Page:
A key premise of this work is that tackling theoretical questions alongside practical questions are key to developing approaches to collecting that approach digital object on their own terms rather than seeking to accommodate them within systems, methods and vocabularies developed through tactile knowledge of physical objects.
This guide is intended to contribute towards a theoretical underpinning for collecting digital posters and to offer practical steps for acquiring digital posters.
In the Approaches section we present some initial ideas for thinking about the characteristics of digital posters and then explore two scenarios for collecting digital posters in further detail. Layered Design Objects looks at collecting digital posters directly from individual designers and practitioners. It investigates how curators might understand and collect the creative processes of digital design and how we might go about capturing works that are updated over time and which exist distributed across multiple platforms. Graphic Events looks at collecting digital posters from within the context of social media. In addressing digital posters that operate as viral memes, it proposes re-imagining the poster as a plural object - a set of iterations and interactions rather than a discreet work – and considers how we might go about capturing them. Each collecting scenario is supported by case studies that apply the theoretical points discussed to the decisions and practical steps involved in collecting a particular poster.
Our case studies have been selected to address a range of scenarios in which born digital posters and graphics are created and encountered. By looking at the online marketing of the National Theatre, we trace how the poster has expanded into digital media within the design department of a cultural institution long celebrated as a patron of the poster. Posters have always balanced the functions of persuasion and information in varying measures. David McCandless’s iconic data visualisations offer an example of self-initiated graphic expression developing within the ‘information age’, using eye-catching techniques to present data and encourage debate. In the second two case studies we move from the work of identifiable designers to collective, viral forms of graphic production and distribution: the poster as a meme. This is particularly pertinent to the ongoing collecting and study of the poster as a tool of protest and activism.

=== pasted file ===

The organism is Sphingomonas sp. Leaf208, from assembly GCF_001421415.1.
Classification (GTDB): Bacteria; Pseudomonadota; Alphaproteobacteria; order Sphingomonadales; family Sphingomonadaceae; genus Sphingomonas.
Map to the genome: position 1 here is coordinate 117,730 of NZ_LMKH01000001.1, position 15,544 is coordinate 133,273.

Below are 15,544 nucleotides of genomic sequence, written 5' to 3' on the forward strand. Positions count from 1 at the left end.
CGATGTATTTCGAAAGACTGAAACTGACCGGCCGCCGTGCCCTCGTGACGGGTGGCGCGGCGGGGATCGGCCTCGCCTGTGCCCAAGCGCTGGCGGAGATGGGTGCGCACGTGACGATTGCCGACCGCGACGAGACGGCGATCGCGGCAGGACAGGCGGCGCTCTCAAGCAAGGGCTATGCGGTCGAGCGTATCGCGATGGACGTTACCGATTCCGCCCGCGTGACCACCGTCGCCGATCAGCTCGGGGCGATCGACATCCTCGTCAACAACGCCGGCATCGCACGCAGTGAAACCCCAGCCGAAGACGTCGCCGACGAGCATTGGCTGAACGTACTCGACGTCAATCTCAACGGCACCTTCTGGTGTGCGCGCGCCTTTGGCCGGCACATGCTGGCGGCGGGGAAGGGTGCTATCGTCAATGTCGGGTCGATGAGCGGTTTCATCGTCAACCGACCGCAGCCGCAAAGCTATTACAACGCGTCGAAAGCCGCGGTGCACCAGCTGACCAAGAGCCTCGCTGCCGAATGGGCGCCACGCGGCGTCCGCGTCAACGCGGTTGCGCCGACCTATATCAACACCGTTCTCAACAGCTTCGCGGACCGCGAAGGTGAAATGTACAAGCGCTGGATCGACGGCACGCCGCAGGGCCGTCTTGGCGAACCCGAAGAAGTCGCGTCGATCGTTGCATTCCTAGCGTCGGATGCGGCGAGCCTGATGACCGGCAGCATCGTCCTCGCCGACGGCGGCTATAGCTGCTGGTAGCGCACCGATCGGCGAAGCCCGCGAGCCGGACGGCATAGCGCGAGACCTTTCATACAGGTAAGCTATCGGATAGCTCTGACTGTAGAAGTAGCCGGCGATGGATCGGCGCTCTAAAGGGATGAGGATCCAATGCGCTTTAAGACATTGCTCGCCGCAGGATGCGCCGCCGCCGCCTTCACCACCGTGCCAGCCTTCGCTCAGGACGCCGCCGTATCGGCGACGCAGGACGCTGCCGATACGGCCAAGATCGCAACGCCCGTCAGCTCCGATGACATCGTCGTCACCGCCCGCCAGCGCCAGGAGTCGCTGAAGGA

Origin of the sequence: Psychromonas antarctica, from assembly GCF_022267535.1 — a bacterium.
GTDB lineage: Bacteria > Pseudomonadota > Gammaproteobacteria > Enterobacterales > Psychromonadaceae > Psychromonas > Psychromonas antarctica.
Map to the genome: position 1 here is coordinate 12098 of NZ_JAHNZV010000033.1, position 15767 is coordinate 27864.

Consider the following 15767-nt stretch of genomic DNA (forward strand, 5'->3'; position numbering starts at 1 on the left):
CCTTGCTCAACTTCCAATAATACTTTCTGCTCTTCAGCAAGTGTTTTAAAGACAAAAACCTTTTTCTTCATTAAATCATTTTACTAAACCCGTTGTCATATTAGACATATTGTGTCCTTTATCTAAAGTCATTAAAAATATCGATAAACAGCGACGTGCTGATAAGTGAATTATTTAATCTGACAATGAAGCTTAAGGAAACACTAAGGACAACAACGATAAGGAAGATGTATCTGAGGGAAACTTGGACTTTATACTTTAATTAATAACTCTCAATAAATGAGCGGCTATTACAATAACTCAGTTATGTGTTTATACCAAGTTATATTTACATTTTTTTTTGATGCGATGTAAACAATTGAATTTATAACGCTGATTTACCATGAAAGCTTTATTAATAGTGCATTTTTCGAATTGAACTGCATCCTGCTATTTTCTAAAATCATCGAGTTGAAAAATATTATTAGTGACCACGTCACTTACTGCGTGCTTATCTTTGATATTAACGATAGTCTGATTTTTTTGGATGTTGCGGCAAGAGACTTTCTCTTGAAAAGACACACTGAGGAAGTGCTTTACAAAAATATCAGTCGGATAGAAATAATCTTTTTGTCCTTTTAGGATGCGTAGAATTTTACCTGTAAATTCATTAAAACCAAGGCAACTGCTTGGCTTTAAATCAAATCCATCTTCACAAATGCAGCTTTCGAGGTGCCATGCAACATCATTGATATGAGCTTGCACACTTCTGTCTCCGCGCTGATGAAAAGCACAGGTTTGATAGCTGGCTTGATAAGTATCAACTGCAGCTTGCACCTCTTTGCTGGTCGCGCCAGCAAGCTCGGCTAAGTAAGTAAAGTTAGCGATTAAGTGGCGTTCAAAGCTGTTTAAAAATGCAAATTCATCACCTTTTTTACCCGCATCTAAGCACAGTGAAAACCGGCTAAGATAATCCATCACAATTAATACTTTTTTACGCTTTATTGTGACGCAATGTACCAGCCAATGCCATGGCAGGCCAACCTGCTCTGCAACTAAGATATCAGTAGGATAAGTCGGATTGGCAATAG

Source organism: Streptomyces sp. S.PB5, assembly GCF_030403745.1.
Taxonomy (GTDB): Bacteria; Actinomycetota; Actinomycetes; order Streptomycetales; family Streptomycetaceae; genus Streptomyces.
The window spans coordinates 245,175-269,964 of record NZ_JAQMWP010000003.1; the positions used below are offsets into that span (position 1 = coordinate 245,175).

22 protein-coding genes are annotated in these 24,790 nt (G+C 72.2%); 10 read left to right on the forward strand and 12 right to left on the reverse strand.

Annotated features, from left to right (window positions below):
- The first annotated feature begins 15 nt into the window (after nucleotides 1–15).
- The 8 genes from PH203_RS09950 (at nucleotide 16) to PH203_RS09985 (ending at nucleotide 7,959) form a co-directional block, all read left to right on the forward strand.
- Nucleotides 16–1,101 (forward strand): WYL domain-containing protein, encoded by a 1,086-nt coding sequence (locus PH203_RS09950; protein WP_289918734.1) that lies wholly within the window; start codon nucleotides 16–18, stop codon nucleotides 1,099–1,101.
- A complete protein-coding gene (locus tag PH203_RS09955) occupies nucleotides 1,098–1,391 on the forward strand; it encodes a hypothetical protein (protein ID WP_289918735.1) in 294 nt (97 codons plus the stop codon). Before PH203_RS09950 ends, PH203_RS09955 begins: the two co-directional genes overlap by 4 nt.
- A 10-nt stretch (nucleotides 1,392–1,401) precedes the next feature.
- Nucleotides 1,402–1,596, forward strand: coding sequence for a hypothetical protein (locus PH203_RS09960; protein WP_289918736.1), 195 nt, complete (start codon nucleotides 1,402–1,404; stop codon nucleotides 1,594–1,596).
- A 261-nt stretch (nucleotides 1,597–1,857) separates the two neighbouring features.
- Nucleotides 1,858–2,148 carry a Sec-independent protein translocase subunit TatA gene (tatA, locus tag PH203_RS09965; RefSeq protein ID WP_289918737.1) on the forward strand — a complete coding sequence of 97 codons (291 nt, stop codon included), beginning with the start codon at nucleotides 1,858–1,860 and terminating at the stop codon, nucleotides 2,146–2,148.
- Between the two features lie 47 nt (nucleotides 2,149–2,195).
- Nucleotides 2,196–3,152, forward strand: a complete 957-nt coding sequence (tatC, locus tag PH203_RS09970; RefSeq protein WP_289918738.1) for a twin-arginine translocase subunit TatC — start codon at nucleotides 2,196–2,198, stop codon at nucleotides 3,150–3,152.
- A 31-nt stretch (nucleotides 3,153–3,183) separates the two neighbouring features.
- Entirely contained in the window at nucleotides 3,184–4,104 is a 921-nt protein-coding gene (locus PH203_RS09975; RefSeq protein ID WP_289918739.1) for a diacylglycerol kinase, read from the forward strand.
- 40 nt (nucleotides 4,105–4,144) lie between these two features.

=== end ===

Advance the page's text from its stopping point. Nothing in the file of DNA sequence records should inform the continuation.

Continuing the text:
In the Tools sections we introduce two pieces of open source software that can contribute to collecting and interpreting digital posters. We discuss what they do, show they can be applied and offer step by step guides to using them.
The focus of the research presented in this guide has been on the challenges of capturing posters that inhabit an online space, or where an element of the work that constitutes the poster exists online – rather than works that are simply created digitally or which exist in a digital format. Just as the hoardings of the industrial city were a defining factor in shaping the emergence of the modern poster in the late nineteenth century, the interactive environment of Web 2.0 can be considered the most significant environment shaping the digital poster today – and one which presents the most significant challenges for collecting.
Even for printed posters on the street, the internet is becoming an increasingly significant context. In the era of the smartphone, online and offline are no longer partitioned. In the early days of the web, the internet was ‘another place’ – something we sat down at a computer to access – now cyberspace and physical space intermingle in real time. Posters encountered on the street are photographed and shared online and advertisements in real space seek to drive viewers to websites and apps. Analogue posters frequently have an online component and if we ignore this hybrid quality their acquisition is incomplete.